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Fred's Facts

Parks build healthy communities by creating stable neighborhoods and strengthening community development. Research shows that residents of neighborhoods with greenery in common spaces enjoy stronger social ties.

Fred’s Facts

Fred's Facts:

April 13, 2011

Frederick Law Olmsted’s park designs include passages of scenery in which the visitor becomes immersed, experiencing the restorative action of the landscape. To achieve this result, he subordinated all elements of the design to the single purpose of making the landscape experience most profound.

Fred's Facts:

April 13, 2011

The quality of “delicacy”, which involves variety, intricacy, and fine gradation of texture, tint and tone, was fundamental to Frederick Law Olmsted’s artistic and civilizing purpose.

Fred's Facts:

April 13, 2011

Iroquois Park for Frederick Law Olmsted represented “a treasure of sylvan scenery” providing “the grandeur of the forest depths in the dim seclusion of which you may wander musingly for hours.”

Fred's Facts:

April 13, 2011

“A man’s eyes cannot be as much occupied as they are in large cities by artificial things …without a harmful effect on his entire constitutional organization… Landscape was able to refresh and delight the eye and through the eye, the mind and the spirit.” — Frederick Law Olmsted

Fred's Facts:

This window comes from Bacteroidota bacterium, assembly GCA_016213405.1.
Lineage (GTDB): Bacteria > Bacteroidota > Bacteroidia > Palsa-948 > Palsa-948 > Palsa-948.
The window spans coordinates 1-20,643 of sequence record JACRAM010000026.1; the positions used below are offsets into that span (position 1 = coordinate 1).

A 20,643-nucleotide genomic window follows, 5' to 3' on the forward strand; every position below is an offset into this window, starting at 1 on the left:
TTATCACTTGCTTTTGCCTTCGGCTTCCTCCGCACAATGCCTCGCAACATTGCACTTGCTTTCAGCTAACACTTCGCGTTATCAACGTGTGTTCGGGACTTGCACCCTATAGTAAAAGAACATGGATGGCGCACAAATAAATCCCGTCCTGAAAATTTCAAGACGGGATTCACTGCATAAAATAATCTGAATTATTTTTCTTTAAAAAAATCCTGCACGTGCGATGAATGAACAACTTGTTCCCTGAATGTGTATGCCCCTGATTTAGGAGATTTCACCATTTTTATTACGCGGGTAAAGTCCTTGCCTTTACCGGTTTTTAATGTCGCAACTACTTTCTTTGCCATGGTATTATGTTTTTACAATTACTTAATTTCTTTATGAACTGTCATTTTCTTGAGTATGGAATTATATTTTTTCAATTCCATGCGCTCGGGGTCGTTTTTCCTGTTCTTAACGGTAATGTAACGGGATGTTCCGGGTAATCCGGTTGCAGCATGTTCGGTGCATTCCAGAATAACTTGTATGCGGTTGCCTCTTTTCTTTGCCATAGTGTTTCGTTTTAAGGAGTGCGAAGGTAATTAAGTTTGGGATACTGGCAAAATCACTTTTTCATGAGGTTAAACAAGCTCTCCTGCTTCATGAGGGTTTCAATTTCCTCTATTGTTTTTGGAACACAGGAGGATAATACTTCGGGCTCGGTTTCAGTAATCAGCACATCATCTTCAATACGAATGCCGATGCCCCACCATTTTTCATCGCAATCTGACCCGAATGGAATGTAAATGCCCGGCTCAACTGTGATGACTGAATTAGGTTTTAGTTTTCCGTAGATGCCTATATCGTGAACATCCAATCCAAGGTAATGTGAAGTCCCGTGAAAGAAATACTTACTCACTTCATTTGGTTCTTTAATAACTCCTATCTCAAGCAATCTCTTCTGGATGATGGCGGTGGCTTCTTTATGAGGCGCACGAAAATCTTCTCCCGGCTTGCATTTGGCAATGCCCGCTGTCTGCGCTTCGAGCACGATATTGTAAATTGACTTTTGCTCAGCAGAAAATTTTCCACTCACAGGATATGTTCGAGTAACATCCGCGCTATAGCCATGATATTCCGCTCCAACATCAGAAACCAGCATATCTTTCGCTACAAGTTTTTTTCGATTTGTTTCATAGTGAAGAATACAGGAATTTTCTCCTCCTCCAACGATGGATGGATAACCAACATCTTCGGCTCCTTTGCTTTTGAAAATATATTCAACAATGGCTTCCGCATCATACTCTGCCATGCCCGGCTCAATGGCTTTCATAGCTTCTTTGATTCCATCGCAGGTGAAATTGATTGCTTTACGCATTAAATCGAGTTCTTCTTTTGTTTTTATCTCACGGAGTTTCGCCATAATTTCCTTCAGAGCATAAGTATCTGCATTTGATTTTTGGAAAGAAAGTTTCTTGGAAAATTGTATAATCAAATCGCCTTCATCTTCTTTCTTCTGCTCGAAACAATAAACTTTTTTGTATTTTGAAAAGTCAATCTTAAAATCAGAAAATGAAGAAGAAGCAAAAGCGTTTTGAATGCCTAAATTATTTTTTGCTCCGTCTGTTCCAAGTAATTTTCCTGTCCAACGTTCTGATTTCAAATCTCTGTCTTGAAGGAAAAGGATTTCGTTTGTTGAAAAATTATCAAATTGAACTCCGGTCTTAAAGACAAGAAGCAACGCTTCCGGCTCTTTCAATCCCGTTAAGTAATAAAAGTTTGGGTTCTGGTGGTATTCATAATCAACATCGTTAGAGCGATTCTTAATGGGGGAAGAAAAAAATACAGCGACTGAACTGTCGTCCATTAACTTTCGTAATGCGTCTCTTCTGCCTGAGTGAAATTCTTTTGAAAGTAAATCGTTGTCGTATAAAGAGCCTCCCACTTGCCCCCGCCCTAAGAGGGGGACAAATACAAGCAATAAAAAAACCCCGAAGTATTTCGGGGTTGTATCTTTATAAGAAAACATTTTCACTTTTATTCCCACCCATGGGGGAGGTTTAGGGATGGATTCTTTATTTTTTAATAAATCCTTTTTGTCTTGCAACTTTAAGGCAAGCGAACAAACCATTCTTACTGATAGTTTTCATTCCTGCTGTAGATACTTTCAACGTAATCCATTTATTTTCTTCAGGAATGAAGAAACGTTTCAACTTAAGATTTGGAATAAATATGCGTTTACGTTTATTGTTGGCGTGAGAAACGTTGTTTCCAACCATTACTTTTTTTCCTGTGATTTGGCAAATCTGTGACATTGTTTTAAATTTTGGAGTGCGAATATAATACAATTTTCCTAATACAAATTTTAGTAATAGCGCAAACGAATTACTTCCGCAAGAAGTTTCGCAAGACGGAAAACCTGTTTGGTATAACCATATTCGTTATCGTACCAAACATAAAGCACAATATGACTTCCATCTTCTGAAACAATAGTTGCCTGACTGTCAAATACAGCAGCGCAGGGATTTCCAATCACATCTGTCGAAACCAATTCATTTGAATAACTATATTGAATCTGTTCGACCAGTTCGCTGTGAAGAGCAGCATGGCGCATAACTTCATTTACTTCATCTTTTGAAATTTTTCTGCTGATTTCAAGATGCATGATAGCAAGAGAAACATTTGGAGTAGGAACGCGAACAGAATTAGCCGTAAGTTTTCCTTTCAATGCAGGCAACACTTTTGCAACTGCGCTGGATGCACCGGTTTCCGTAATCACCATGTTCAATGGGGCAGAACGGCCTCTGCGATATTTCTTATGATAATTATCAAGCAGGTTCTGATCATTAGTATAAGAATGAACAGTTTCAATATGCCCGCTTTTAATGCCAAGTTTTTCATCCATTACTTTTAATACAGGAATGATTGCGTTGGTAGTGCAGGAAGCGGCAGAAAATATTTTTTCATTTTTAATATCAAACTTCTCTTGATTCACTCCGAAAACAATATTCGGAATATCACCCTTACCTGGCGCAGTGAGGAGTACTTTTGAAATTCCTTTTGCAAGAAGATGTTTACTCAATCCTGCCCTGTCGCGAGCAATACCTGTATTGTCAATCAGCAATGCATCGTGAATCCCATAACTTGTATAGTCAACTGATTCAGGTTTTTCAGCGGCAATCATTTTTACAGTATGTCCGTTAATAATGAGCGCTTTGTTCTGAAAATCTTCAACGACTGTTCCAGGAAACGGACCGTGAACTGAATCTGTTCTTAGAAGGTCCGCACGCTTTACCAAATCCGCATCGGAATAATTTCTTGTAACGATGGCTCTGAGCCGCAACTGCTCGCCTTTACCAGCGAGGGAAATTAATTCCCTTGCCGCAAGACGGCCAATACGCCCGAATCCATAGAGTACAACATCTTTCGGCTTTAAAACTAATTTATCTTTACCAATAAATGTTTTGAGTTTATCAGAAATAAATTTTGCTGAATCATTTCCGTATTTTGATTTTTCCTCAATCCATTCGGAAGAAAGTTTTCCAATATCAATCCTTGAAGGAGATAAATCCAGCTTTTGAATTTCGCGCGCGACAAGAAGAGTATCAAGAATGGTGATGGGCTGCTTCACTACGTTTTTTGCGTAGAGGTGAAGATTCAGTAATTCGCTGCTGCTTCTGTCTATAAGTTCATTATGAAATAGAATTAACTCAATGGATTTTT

April 13, 2011

Frederick Law Olmsted created landscape experiences, to have a humanizing effect on the citizens: to soften their harsh life, and to bring people of all classes together to interact and gain a sense of community.

Fred's Facts:

April 13, 2011

Although captivated throughout his career by large, rural parks, during his later years Frederick Law Olmsted became intrigued by the social possibilities created by small urban spaces. Small neighborhood parks, playgrounds and squares might provide opportunities for respite from the congestion and noise of urban life.

Fred's Facts:

April 13, 2011

Frederick Law Olmsted noted that parks were beneficial for “the healthfully soothing and refreshing effect which experience proves is exercised upon people escaping from the splendor and bustle, the confinement disturbance of towns, into the midst of spacious natural scenery.”

Fred's Facts:

April 13, 2011

With its stylized system of roads and concourses, music court, lily pond, and carefully arranged border plantings, Shawnee was the most formal of Frederick Law Olmsted’s large, pastoral parks.

Fred's Facts:

April 13, 2011

“Landscapes move us in a manner more nearly analogous to the action of music than anything else.” — Frederick Law Olmsted

Fred's Facts:

April 13, 2011

“Gradually and silently the charm comes over us, the beauty has entered our souls; we know not exactly when or how.” — Frederick Law Olmsted